Red kidney beans are a common bean variety, scientific name Phaseolus vulgaris. These beans should not be confused with azuki beans, scientific name Vigna angularis. Now let's see the properties of this kind of beans and how to serve them!
Properties of red kidney beans
The anthocyanins give the beans a dark red color and, according to scientific studies (Akond et al, American Journal of Food Technology, May 2011), result in a higher quantity than amaranth, black sorghum and soy beans as well as other types of beans. Anthocyanins are powerful antioxidants able to counteract free radicals, aging processes, cancers and inflammations. Among the antioxidants of red kidney beans we also find catechins, compounds able to fight oxidative stress and inflammation. For example, catechins have proved to be useful in protecting the intestinal tract (Fei-Yan Fan et al, Molecules, Mar 2017). But red beans are also a precious source of proteins, carbohydrates and therefore energy, they provide calcium, potassium, magnesium, zinc and iron, group B vitamins and folate (from USDA Food Composition Database), that is an important substance in pregnancy for the proper development of the fetus but also to ensure cell renewal. In addition to this, red kidney beans are characterized also by a hypoglycemic effect, thus being an effective food to be included in the diet of those who are overweight or have to control blood sugar levels (Ganesan et al, Int J Mol Sci, Nov 2017). Finally, a diet rich in legumes, including red kidney beans, is linked to a lower risk of developing tumors, especially of the colon, as shown by an analysis published in the scientific journal PLoS One by a team of Chinese researchers (Wang et al, PLoS One, Jun 2013).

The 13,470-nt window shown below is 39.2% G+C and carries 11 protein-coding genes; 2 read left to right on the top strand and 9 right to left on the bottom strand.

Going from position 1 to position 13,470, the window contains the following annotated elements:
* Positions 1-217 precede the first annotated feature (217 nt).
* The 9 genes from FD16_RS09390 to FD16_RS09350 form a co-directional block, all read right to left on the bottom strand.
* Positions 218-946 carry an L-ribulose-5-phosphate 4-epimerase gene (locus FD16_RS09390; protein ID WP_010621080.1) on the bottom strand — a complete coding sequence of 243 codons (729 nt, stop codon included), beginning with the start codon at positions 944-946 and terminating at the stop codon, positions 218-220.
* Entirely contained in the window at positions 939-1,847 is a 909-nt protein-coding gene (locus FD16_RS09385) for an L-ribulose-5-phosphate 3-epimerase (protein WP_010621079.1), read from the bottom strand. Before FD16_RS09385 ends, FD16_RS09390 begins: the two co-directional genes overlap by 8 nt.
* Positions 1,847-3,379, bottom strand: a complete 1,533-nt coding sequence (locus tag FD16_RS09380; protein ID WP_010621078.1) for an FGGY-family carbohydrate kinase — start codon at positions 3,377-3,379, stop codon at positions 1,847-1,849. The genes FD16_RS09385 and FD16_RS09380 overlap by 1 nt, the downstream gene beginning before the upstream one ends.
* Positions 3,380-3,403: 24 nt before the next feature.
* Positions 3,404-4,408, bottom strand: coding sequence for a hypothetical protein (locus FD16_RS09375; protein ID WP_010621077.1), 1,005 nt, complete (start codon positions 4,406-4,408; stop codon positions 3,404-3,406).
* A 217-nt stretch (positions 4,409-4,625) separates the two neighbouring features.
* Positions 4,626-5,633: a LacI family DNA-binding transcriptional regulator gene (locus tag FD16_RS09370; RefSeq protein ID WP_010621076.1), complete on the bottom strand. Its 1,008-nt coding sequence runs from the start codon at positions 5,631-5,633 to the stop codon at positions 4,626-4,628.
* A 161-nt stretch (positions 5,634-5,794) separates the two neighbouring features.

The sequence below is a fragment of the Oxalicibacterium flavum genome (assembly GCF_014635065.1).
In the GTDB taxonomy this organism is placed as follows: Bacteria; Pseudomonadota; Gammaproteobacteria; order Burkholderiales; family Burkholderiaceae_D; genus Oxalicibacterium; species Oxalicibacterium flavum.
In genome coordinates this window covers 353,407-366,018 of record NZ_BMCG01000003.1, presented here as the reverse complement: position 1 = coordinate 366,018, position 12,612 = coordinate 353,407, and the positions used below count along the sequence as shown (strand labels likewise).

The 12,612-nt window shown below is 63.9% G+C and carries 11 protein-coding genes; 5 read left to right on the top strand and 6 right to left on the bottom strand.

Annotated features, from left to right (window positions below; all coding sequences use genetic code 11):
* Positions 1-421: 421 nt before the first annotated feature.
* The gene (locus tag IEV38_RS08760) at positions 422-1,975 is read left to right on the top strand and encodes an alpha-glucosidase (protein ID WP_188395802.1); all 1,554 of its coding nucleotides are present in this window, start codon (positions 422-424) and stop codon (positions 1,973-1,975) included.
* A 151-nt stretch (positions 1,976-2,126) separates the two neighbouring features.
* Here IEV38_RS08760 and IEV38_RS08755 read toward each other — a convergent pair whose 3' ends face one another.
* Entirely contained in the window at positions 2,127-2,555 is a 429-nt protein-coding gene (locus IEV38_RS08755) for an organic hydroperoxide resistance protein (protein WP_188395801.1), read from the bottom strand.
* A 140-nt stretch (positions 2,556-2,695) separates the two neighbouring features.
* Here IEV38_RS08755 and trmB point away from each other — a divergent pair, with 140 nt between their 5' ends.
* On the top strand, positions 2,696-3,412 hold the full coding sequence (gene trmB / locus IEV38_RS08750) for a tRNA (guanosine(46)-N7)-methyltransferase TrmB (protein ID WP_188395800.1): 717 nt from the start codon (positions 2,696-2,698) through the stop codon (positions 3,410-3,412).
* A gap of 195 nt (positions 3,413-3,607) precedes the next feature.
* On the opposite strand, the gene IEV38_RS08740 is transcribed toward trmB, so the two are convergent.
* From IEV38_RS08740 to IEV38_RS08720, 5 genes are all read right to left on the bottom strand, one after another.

Are you looking for a tasty way to eat these delicious, healthy beans? Try the chili with beans and basmati rice, in the Healthy Food section. In any case, remember to soak and then cook well the beans because the kidney beans, if they result uncooked, can be toxic due to the presence of phytohemagglutinin, a lectin (Venter et al, S Afr Med J, Apr 1995). But this consideration applies also to the other types of dry legumes such as other varieties of beans or soy beans. However, soaking and cooking help to remove the effects of phytohemagglutinin.